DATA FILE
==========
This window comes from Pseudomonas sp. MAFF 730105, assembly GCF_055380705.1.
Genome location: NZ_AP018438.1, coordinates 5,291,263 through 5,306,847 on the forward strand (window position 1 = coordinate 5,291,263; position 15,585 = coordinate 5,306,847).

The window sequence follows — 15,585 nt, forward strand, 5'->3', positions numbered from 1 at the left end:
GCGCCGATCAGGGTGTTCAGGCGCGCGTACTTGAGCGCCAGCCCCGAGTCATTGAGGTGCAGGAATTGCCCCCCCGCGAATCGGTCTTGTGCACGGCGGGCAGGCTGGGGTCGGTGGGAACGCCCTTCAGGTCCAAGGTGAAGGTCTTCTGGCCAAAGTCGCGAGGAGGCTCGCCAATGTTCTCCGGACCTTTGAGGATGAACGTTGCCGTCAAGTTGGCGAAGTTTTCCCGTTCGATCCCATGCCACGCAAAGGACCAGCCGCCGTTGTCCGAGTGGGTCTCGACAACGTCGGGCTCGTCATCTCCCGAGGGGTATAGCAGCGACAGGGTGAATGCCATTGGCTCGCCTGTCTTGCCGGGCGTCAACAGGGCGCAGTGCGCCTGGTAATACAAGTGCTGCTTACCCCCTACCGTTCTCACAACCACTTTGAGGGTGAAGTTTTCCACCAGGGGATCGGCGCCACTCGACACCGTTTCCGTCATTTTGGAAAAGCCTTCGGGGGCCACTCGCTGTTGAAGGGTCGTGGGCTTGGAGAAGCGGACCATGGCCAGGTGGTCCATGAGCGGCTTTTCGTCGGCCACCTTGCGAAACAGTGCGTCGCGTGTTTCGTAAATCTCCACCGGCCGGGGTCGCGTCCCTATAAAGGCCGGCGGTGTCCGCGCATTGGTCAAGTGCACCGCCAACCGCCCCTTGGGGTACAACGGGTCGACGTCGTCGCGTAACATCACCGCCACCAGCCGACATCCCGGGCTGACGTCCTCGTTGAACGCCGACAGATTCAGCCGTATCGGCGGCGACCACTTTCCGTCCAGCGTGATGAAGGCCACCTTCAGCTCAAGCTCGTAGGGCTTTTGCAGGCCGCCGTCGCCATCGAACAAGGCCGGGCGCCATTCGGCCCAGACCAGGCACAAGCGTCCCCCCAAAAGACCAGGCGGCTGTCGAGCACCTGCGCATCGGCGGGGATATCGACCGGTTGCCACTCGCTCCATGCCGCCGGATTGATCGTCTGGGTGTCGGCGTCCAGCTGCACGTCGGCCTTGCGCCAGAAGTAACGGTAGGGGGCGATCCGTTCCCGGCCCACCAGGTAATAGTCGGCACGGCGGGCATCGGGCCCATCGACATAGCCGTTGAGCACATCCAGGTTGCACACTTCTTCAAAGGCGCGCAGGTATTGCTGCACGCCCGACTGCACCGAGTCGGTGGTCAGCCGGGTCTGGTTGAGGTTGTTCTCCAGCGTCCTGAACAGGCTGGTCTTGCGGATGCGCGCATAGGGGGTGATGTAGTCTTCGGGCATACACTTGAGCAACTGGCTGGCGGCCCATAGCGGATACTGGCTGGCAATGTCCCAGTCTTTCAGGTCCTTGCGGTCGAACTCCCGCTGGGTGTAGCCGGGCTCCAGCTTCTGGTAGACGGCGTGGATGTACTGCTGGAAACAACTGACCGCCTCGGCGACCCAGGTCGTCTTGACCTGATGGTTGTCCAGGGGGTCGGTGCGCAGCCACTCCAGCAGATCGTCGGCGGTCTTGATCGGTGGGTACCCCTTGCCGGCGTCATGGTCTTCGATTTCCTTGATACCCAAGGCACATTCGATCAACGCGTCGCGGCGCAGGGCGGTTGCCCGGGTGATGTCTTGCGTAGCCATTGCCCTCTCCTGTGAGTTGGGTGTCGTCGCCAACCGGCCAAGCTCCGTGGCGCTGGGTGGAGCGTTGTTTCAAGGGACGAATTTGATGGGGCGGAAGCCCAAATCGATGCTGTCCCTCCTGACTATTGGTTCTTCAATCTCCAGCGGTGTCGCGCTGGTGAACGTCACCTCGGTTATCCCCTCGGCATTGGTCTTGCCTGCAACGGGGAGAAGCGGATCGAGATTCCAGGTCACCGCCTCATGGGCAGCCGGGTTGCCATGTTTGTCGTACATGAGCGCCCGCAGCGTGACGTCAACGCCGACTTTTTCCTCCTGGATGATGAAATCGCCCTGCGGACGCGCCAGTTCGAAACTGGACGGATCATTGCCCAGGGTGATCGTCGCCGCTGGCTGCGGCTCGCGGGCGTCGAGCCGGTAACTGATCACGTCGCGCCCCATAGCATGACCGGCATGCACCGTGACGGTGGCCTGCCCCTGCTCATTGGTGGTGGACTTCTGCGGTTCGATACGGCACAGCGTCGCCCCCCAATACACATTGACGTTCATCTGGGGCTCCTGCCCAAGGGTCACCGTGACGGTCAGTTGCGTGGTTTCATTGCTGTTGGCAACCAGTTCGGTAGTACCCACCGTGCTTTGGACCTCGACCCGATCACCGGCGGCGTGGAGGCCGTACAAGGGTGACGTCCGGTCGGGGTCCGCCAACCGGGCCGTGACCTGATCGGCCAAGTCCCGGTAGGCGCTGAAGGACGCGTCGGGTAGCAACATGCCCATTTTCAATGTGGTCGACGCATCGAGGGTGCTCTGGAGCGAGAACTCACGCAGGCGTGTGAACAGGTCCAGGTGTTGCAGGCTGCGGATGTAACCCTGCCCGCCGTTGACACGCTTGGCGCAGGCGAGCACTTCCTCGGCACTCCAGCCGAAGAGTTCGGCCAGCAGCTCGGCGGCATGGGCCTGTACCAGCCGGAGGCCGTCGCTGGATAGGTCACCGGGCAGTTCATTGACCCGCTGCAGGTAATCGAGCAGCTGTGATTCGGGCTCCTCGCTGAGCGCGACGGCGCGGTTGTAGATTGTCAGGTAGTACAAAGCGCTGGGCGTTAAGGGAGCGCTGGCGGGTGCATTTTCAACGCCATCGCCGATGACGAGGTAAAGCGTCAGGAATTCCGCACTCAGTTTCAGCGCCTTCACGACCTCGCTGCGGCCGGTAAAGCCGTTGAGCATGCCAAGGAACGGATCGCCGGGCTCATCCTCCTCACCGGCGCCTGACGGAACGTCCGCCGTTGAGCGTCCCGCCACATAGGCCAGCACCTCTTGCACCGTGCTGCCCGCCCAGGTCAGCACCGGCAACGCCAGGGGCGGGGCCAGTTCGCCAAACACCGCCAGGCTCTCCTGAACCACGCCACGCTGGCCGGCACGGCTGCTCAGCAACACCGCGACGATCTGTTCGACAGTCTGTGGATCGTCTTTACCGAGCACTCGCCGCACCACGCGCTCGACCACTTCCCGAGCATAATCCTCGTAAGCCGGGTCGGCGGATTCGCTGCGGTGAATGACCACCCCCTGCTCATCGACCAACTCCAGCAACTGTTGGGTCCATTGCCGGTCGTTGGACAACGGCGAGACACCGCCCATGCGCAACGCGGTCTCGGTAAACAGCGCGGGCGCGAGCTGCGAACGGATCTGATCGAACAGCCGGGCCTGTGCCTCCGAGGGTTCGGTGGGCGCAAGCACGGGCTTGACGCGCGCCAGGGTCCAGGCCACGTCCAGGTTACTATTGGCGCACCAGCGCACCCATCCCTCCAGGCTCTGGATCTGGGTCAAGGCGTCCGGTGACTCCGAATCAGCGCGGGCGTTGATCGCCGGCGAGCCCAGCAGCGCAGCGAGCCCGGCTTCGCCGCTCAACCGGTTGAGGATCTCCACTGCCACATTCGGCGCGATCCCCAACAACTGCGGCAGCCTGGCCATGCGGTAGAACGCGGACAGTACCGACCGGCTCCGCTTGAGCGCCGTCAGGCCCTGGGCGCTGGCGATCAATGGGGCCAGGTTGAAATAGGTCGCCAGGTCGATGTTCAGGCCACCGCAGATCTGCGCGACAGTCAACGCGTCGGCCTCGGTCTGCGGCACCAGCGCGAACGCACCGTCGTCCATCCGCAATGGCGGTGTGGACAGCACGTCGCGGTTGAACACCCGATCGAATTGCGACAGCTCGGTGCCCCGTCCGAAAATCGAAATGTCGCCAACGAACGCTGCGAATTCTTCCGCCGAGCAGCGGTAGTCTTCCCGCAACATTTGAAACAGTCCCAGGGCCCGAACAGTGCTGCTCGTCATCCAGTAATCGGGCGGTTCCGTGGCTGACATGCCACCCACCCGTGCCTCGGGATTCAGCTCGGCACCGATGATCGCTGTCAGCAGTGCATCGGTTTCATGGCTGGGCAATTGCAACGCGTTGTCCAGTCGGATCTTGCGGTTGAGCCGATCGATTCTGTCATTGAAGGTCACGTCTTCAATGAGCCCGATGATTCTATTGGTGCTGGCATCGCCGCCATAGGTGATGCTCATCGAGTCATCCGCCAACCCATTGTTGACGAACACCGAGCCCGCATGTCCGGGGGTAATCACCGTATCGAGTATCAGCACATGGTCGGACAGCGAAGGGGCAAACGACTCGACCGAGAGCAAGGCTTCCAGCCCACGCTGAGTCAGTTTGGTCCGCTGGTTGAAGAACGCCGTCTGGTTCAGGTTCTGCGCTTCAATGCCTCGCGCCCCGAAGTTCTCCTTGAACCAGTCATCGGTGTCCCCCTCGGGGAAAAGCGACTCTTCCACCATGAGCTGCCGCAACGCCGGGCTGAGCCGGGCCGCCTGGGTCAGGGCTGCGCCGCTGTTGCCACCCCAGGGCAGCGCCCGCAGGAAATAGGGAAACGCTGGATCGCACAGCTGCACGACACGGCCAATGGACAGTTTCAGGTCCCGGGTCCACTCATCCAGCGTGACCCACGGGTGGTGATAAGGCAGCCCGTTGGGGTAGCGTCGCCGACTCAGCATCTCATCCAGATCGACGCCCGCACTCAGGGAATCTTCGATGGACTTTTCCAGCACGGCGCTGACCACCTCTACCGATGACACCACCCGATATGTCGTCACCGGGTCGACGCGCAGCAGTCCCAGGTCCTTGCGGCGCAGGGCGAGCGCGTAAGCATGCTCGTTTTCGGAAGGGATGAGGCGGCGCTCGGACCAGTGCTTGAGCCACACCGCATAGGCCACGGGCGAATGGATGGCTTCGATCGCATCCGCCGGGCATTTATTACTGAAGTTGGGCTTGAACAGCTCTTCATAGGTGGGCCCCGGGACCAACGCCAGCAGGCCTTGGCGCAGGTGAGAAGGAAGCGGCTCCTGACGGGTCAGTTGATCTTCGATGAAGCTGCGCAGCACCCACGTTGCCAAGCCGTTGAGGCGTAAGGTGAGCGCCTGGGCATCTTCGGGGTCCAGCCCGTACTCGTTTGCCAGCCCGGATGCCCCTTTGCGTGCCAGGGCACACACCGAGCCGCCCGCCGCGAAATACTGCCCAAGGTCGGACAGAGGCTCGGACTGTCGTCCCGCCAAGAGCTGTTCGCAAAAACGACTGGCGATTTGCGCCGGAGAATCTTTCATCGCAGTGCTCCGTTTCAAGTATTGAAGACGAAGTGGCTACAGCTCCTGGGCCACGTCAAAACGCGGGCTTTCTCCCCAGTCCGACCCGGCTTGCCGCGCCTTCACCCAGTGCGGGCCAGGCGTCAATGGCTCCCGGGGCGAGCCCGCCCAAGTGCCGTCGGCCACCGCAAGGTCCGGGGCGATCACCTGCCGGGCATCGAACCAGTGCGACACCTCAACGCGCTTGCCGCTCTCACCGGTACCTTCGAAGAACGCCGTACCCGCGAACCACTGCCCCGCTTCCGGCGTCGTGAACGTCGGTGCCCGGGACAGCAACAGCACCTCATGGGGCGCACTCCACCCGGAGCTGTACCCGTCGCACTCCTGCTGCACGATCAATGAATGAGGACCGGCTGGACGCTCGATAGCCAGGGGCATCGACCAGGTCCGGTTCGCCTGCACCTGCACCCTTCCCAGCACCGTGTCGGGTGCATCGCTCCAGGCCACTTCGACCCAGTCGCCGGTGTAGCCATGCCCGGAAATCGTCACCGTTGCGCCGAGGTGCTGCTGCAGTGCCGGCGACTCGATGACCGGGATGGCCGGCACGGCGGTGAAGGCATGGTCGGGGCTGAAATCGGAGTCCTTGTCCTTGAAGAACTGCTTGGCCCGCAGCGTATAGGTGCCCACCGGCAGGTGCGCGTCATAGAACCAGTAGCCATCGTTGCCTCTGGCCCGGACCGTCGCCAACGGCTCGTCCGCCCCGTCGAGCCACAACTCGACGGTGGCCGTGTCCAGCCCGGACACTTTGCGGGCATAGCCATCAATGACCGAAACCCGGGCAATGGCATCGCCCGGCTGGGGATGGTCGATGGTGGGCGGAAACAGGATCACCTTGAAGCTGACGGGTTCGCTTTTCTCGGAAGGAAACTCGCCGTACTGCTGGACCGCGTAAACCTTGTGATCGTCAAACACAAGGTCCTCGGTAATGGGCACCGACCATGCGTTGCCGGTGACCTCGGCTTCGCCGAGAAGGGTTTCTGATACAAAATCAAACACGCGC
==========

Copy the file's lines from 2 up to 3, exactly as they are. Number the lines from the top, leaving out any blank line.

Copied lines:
Genome location: NZ_AP018438.1, coordinates 5,291,263 through 5,306,847 on the forward strand (window position 1 = coordinate 5,291,263; position 15,585 = coordinate 5,306,847).

The window sequence follows — 15,585 nt, forward strand, 5'->3', positions numbered from 1 at the left end: